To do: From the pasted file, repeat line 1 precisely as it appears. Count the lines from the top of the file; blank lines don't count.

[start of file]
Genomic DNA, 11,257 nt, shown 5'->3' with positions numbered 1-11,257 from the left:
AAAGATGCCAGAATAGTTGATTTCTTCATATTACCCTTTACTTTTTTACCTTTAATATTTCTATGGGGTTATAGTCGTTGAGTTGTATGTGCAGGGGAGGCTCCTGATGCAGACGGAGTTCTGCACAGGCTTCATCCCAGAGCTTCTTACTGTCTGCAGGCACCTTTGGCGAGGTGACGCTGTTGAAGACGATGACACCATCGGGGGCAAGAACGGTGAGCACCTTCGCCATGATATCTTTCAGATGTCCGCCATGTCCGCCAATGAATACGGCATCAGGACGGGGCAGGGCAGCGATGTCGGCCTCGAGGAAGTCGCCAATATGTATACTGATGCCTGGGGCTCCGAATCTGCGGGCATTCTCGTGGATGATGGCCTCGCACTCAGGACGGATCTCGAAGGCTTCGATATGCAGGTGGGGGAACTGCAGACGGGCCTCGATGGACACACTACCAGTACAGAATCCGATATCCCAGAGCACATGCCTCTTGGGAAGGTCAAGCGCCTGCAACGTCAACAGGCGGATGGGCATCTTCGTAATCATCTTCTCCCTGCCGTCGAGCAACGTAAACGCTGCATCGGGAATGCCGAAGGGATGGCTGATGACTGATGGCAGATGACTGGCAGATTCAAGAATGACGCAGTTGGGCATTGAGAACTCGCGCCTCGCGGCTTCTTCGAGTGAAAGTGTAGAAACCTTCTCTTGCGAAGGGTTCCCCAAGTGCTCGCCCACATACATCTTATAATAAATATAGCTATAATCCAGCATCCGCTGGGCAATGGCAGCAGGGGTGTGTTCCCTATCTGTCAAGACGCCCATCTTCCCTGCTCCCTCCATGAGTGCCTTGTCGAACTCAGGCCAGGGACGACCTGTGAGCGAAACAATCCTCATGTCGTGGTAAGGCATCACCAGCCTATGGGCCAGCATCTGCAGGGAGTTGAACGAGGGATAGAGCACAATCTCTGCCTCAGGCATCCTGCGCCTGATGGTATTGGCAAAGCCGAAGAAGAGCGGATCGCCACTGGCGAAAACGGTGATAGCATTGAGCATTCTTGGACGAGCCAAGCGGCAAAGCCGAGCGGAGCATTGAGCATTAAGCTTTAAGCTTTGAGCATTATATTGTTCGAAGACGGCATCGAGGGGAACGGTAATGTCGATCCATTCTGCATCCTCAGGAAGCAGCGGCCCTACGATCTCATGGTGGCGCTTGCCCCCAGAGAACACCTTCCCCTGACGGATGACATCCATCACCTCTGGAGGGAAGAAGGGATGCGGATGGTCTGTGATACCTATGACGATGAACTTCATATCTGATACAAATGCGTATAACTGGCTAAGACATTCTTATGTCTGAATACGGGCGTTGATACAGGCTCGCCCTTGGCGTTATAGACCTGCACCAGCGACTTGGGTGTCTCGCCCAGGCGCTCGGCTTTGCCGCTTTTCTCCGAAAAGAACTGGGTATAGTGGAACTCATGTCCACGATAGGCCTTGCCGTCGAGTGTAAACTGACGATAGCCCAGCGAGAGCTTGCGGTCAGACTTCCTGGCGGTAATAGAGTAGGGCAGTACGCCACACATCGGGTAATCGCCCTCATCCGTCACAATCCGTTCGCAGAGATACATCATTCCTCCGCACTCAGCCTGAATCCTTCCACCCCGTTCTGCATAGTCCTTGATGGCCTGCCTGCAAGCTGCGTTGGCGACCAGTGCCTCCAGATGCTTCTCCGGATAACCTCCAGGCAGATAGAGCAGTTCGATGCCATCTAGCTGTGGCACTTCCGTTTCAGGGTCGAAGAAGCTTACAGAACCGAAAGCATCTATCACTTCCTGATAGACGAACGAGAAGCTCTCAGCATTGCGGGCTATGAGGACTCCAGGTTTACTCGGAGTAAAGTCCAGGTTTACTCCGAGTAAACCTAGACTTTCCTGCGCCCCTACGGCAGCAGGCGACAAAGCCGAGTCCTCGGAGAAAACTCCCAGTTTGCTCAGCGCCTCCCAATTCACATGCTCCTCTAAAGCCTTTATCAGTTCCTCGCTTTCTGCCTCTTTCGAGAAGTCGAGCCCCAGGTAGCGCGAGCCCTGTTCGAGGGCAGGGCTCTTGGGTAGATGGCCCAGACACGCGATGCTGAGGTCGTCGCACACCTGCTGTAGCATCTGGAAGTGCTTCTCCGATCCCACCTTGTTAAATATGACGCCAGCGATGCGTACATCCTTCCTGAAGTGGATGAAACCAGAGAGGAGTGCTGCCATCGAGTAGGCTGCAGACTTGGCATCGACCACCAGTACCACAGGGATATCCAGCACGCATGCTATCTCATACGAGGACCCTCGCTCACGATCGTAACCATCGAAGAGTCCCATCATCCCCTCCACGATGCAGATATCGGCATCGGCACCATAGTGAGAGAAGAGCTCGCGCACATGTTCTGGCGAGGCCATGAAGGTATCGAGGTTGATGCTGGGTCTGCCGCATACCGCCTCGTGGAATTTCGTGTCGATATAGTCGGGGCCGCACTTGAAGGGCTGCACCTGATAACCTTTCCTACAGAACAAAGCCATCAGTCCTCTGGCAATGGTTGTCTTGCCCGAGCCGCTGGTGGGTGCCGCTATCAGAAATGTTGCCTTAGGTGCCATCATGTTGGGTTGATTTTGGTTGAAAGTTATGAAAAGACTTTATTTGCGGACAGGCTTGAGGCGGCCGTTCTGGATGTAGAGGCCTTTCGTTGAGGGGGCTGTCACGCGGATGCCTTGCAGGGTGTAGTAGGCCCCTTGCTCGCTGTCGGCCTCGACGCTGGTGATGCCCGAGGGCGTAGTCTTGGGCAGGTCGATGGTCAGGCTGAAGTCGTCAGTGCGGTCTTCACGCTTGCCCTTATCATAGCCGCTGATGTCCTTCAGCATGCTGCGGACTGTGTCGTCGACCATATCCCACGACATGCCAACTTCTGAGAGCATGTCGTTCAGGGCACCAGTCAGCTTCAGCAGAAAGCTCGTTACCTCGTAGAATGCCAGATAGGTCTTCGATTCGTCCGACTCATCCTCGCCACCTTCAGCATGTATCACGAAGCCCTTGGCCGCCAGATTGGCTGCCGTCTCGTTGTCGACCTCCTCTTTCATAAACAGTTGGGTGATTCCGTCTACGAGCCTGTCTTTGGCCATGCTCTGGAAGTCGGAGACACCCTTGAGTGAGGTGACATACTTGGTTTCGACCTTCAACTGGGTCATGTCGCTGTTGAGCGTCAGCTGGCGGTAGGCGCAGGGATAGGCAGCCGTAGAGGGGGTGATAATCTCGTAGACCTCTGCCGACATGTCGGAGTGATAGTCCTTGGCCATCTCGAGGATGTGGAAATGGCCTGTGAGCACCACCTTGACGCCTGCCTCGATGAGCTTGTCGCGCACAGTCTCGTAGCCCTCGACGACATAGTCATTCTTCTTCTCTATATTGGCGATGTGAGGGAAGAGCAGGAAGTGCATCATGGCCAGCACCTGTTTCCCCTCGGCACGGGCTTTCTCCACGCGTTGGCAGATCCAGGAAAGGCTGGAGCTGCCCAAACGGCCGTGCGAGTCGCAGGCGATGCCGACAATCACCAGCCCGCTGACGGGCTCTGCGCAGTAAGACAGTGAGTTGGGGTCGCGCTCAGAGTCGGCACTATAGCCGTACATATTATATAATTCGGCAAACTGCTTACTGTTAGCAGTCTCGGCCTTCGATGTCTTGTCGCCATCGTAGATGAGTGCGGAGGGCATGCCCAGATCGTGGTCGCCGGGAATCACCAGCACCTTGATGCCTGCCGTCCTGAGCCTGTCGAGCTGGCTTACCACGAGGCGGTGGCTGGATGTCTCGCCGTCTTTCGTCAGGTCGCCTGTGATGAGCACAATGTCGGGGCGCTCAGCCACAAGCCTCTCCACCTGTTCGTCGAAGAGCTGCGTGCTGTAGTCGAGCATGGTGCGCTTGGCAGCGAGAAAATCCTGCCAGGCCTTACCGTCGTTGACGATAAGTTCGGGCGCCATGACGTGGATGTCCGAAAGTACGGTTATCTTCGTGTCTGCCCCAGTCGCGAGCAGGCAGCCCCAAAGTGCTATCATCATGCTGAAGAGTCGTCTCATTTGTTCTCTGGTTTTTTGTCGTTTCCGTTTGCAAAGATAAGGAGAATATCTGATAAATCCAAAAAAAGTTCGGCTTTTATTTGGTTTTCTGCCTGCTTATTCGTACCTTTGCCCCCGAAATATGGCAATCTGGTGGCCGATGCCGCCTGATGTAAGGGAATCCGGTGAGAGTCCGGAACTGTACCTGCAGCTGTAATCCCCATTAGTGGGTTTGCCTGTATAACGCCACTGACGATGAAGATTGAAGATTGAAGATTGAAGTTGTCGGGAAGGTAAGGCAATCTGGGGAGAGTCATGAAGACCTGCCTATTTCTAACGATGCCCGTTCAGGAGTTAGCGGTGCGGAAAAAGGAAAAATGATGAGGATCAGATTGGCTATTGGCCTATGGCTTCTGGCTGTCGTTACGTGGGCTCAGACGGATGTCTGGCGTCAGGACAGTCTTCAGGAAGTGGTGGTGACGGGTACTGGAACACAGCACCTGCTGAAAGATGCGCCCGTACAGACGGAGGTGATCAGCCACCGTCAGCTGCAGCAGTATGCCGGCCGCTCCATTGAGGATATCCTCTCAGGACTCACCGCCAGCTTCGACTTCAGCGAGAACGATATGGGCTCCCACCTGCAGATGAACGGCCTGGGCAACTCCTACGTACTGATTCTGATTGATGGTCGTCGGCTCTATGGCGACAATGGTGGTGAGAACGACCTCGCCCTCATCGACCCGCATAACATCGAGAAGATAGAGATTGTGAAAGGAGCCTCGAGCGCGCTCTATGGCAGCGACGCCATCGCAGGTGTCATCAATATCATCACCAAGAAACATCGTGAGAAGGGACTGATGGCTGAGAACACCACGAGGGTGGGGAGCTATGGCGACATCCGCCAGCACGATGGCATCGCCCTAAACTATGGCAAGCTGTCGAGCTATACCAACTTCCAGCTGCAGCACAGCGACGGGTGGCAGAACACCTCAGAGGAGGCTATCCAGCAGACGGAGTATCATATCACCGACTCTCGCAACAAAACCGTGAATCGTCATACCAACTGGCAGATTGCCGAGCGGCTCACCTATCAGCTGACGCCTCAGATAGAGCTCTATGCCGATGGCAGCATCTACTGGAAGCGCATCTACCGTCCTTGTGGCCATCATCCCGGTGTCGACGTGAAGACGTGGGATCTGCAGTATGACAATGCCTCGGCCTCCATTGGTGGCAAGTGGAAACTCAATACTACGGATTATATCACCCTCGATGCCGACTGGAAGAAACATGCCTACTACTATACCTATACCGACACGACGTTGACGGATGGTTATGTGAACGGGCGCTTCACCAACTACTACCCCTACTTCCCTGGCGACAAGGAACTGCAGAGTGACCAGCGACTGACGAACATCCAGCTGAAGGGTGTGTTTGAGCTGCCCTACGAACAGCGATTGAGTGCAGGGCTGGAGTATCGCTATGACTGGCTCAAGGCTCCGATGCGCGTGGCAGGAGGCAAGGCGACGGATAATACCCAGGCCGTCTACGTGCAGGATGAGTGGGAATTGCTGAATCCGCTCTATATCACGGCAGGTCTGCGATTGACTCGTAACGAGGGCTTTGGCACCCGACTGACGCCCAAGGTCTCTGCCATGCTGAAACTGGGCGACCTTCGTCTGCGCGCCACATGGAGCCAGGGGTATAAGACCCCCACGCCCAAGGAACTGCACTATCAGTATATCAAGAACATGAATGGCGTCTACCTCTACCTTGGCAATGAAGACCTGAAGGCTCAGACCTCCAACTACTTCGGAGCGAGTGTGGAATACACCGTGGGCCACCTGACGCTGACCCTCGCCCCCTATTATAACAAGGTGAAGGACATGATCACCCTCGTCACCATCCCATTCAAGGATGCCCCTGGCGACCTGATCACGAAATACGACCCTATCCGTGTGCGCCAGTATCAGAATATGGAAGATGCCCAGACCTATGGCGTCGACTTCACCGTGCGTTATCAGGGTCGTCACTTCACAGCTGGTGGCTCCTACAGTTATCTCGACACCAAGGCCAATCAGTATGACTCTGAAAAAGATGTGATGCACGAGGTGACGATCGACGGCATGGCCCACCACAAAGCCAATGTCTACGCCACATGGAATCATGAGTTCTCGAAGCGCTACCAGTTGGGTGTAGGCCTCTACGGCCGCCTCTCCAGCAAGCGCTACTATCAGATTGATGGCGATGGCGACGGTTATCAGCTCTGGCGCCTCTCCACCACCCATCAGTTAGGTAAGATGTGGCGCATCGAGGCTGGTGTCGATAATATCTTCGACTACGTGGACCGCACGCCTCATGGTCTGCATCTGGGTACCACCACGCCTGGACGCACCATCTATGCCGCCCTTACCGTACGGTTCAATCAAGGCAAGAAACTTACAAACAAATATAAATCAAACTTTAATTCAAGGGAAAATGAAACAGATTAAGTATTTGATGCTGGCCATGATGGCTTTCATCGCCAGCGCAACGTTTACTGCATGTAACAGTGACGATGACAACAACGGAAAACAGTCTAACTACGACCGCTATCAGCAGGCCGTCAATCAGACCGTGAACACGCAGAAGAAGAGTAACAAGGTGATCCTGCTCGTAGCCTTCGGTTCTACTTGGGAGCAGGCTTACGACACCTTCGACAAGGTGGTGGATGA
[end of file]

Genomic DNA, 11,257 nt, shown 5'->3' with positions numbered 1-11,257 from the left: